For though I am free with respect to all, I have made myself a slave to all, so that I might win more of them. To the Jews I became as a Jew, in order to win Jews. To those under the Law I became as one under the Law (though I myself am not under the Law) so that I might win those under the Law. To those outside the Law I became as one outside the Law (though I am not free from God's Law but am under Christ's Law) so that I might win those outside the Law. To the weak I became weak, so that I might win the weak. I have become all things to all people, so that I might by any means save some. I do it all for the sake of the Gospel, so that I might share in its blessings
1 Corinthians 9.19-23
This passage seems to me to speak to the church in the midst of a consumer culture. It's basic principle is that of incarnation - entering the world of others, not preaching from a distance. Echoes of Jesus' meals with sinners run through this. Is it right to suggest that Paul today would have to say something like 'to the consumers I became as a consumer (though I am not a consumer) so that I might win the consumers'? Does this make sense?
Well, I am a consumer. Both in the sense that I eat things, and in the sense that I an consumerist. This latter may be where I still need to be converted, but it is still true as of now. I tend to see 'consumer' as something that is tantamount to 'sinner', so I find it hard to see how one can be 'as a consumer ... to win consumers'. Is this the right theological approach? At present I'm not sure. Finding a theological language to address these issues is important.
Some pointers from this passage:
* Jesus and Paul eat with sinners, before even thinking about asking for repentance
* Paul is talking about renouncing his freedoms in this passage. What freedoms do I need to renounce to win those around me?
* What are the real marks of identity in our culture? Here is the real work of developing that theological language. I think 'consumer' is probably not one of these identifiers, theologically speaking (but 'gay' might be!). How do we tell? 'Becoming as' is about learning these marks and being there (and not elsewhere!).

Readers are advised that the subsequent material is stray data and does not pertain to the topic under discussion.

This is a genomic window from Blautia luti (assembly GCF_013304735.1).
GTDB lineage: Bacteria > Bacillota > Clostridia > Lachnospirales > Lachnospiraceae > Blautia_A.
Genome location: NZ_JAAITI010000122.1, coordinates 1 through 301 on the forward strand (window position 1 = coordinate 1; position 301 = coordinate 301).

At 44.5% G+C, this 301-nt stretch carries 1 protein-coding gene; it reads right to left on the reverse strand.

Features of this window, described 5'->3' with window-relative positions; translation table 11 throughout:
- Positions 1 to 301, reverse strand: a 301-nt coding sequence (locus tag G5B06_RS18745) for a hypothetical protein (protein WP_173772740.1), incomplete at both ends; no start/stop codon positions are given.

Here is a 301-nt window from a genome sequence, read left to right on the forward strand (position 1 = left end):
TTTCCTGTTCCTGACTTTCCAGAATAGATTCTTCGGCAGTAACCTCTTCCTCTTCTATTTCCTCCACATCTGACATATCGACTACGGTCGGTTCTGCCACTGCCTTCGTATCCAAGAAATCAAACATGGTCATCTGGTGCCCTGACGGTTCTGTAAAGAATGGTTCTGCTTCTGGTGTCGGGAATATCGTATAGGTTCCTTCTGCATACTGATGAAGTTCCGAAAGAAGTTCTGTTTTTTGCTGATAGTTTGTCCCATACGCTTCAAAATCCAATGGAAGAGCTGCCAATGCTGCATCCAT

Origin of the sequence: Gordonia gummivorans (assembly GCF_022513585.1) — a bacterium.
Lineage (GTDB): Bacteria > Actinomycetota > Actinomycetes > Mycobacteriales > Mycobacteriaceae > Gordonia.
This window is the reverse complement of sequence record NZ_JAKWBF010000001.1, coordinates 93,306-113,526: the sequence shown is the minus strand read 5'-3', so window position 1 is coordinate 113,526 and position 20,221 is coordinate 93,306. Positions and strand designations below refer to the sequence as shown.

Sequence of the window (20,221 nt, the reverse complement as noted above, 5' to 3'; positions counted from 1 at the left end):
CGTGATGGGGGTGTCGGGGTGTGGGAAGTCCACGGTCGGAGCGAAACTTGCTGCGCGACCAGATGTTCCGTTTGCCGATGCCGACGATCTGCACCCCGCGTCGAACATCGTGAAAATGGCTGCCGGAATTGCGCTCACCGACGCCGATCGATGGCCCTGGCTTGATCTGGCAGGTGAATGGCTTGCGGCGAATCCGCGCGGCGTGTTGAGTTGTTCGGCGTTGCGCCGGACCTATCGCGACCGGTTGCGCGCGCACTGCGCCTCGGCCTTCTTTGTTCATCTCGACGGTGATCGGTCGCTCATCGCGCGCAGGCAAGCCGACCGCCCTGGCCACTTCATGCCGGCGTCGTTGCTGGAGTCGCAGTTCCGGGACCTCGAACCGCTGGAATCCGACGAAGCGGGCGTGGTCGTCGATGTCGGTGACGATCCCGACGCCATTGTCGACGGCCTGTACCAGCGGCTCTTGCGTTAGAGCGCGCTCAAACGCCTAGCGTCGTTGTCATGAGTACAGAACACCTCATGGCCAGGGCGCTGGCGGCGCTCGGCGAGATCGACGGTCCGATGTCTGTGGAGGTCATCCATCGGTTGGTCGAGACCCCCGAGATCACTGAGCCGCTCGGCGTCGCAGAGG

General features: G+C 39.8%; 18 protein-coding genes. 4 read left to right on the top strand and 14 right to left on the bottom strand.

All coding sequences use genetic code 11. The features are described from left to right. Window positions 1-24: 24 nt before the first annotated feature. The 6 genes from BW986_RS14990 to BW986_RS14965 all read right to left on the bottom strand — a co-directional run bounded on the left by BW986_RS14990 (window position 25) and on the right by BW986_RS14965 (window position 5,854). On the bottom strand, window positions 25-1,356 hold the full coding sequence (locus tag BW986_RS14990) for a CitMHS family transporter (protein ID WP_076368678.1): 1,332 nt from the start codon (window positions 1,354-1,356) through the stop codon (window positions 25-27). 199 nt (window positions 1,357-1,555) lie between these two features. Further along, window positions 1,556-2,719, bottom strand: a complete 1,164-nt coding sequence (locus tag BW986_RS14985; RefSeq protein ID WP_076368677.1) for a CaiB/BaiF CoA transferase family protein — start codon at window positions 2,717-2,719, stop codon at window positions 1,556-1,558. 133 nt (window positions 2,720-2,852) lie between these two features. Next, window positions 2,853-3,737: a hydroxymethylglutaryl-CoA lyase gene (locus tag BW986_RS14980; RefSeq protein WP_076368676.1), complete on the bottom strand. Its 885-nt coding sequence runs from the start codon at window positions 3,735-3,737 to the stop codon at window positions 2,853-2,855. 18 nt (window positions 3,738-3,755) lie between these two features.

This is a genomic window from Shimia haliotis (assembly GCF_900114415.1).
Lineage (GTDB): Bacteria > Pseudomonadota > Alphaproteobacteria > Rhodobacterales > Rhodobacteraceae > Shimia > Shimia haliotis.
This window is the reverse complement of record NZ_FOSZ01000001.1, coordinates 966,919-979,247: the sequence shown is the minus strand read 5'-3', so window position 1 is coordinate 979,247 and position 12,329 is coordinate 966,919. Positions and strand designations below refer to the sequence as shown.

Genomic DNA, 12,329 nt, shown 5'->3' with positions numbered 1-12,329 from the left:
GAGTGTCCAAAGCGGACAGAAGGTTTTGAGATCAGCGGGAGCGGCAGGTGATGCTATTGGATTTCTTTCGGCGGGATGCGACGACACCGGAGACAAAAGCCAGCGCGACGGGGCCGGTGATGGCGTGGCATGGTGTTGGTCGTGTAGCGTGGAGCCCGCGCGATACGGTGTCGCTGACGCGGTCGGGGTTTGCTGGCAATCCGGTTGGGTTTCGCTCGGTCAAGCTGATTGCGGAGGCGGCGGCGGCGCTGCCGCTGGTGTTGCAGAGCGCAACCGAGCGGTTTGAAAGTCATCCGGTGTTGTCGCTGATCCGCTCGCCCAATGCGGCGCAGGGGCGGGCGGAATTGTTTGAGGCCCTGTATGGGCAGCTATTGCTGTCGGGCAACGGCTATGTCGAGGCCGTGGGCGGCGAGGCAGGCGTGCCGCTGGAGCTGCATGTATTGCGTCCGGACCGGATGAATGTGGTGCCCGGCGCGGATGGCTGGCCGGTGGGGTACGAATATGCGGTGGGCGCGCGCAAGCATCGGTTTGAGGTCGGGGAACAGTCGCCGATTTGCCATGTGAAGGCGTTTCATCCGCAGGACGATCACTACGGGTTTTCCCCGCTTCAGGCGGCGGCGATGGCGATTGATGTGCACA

* Paul is not calling people to leave these identities behind (which is to create a new identity alongside), but to find them transformed (brought into their true identity?) in Christ. Christians are not a 'third race' alongside Jews and Gentiles, but a place where Jews and Gentiles can find their true identity and unity in Christ.
This is sketchy, I'm afraid. But I'm working this out, and will continue to do so. As ever, Maggi has some excellent material related to this. She writes that
it's all too easy to make the leap from that to trying to change the culture of the Church to make the 'unchurched' feel more comfortable. I'm not at all convinced that there is much merit in trying to make the Church more culturally relevant, nor in trying to persuade people who believe they control their own destinies that Church could be relevant for them. At least, not if it means turning the Church into a consumer durable for people who believe they already have everything.
This sums up some of my fears about Paul's method, crudely applied. 'Becoming as' turns into 'becoming' very quickly for me. That's why I think we need to discover what the theologically significant marks of identity are in our culture.